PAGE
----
It’s called Active Scripting because it used to be called OLE Scripting, and like many things with the OLE name, it got changed to Active.  OLE Scripting -> Active Scripting.  OLE Accessibility -> Active Accessibility.  OLE Controls -> ActiveX Controls — this is actually the exception since ActiveX is used for both controls and for the overarching COM technology.

  23. mocax says:

    Where do I go for help?

    Whenever I enable protected mode, IE7 slows to a crawl. And crashes if I try to launch IE7 via a shortcut or the address box in the taskbar.

    Everything works fine if I disable protected mode.

    I see some un-deleteable add-ons, like Microsoft’s own "add mobile favorite" and "research"

    Disabling those add-ons didn’t work.

    Now protected-mode is a useless feature on my comp.

    How do I re-install IE7 from scratch?

    Without re-formating the harddisk.

  24. This is great, I was looking for MOTW as I had misplaced this tiny script. Placed it just above the closing header element and it works as usual.

    I don’t get why some people say, "Have a safe trip" as tripping is not safe! Anyway, best of luck to you in your future endeavors!

  25. Brent says:

    Tell the update team to STOP messing with my default settings!

    I just updated all those security patches and my email program is no longer the right one! (Thunderbird)

    It seems that as soon as the update is applied, Microsoft Outlook Express or Microsoft Outlook is now the default email program!

    Excuse me, but I did not ask for this, please do not mess with user settings when applying updates, or you will find users (like me) avoiding applying an update, for fear of the update messing with my settings. ie. what other settings have you changed?

    unhappy camper

  26. steve_web says:

    @Aedrin

    Ok, maybe 15min is a little sarcastic, but the point is that if I mentioned JavaScript in conversation with strangers, they’d likely know what I’m talking about… if I talk about Active Scripting, most wouldn’t have a clue.

    I mean, lets face it, it took how many years for MS to get rid of Clippy?!… If we don’t tell microsoft whats wrong with their software, and we don’t keep pestering them about it, it will never change.

    They can call it Goat Cheese for all I care, as long as getting to the setting, is easy, and intuitive, and user friendly… and not a chore.

  27. Ajay says:

    good work dave !! wish u success in your future mission.

  28. gord says:

    Found a strange bug.

    When using Remote desktop to view an XP box, running IE7, some favicons (*.gif) format, do not render the transparency part properly, instead show a white background on the browser Tabs.

    I would add a test case to Feedback, but it doesn’t exist anymore.

    Gord

  29. Aedrin says:

    "They can call it Goat Cheese for all I care,"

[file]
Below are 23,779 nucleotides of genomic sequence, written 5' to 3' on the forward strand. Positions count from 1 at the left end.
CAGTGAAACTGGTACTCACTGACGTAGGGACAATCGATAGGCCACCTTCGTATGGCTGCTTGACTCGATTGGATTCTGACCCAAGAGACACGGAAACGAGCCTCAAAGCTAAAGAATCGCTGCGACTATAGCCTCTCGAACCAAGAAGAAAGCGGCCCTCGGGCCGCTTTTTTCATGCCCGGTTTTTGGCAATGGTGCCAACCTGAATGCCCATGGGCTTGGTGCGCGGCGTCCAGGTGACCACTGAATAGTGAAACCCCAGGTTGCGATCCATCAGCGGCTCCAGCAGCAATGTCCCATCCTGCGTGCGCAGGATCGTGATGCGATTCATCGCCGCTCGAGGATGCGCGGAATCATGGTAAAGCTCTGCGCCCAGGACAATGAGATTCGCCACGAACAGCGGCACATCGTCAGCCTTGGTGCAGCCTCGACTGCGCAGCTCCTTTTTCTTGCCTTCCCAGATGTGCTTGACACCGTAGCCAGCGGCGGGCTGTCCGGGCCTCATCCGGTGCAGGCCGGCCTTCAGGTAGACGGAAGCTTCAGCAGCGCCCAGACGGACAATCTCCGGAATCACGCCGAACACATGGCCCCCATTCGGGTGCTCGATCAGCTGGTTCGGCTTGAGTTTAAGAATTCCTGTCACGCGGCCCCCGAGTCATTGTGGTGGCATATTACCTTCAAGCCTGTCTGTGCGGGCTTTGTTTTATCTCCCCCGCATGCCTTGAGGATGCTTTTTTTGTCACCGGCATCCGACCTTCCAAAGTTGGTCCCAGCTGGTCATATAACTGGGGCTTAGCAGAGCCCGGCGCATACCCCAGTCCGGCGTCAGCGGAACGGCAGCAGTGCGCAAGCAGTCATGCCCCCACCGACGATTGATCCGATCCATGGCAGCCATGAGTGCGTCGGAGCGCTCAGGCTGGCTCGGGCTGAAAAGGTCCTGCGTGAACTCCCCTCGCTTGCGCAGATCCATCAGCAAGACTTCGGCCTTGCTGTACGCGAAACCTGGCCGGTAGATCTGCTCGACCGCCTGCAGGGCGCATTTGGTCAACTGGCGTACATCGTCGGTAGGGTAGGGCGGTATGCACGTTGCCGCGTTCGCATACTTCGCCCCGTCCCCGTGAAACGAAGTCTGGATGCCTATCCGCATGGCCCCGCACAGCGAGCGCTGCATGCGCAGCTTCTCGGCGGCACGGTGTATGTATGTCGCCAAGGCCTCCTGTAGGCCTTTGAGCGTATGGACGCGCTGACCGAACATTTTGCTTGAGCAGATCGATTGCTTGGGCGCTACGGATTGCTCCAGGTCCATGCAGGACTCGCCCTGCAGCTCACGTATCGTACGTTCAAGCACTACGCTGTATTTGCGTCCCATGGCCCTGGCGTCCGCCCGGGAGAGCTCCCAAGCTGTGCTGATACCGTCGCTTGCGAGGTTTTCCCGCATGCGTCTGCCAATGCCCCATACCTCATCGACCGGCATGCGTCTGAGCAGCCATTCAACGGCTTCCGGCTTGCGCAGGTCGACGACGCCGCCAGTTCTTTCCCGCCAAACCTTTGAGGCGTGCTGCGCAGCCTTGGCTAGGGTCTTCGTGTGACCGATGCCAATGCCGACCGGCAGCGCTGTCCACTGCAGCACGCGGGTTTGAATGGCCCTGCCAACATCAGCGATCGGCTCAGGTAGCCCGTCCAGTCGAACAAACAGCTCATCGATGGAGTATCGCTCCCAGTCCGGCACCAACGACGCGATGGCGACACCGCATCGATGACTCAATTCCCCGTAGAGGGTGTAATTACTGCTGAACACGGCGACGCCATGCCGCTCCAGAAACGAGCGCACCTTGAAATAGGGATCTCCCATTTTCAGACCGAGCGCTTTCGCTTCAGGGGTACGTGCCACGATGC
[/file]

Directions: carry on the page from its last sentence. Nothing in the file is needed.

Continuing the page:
I thought the whole argument was about calling it the right thing.

  30. steve_web says:

    @Aedrin

    "I thought the whole argument was about calling it the right thing."

    True, but you seemed dead set against that, so rather than argue till the sun turns blue about it, I’d rather focus on the fact that the dialog / contents is extremely user-un-friendly.  If the layout was fixed, then finding "JavaScript" or all things to do with script, would be a piece-o-cake.

  31. Disappointed guy says:

    WHERE ARE THOSE MUI’S AND LIP’S?????WHY you are so dishonest about this??!

  32. Aedrin says:

    "I’d rather focus on the fact that the dialog / contents is extremely user-un-friendly."

    You mean developer un-friendly?

  33. EricLaw [MSFT] says:

    @Brent: The Outlook team would like to help resolve the problem you’ve encountered.  Please send me a message at ericlaw at microsoft dotcom so I can collect a little more information about the problem.  Thanks!

  34. I am sorry that I missed this intially, but in a recent post on the IE team blog Dave Massy a Senior

  35. shisheli says:

    I added an add-on on to ie7.  and along with this addon comes a program bonour on my toolbar.  My system slowed down.  I had to unistall ie7 and go back to 6.  Well this program bonour I couldn’t get rid of.  My system crashed and I lost everything.  Are these addons tested?

  36. leolucas says:

    I am hoping that someone familiar with the inner workings of IE7 can help with this problem. I have used this type of VBSCRIPT code on an ASP page for several years to launch a program on a server from an ASP page:

    Dim sh

    set sh = Server.CreateObject("WScript.Shell")

    sh.Run("any-program.exe", 0 , TRUE)

    The code breaks when I installed Internet Explorer 7 (IE7) on a Windows 2003 Server.

    The error is "permission denied". The error goes away when I uninstall IE7.

    The code works when I uninstall IE7 from the server. There is some configuration setting or software change that IE7 is adding to the server that causes this bug.

    Does anybody know a workaround? Thanks!

  37. ex2blog says:

    IE zónák és biztonság és ellenőrizzük a lapokat default beállításokkal IEBlog: http://blogs.msdn.com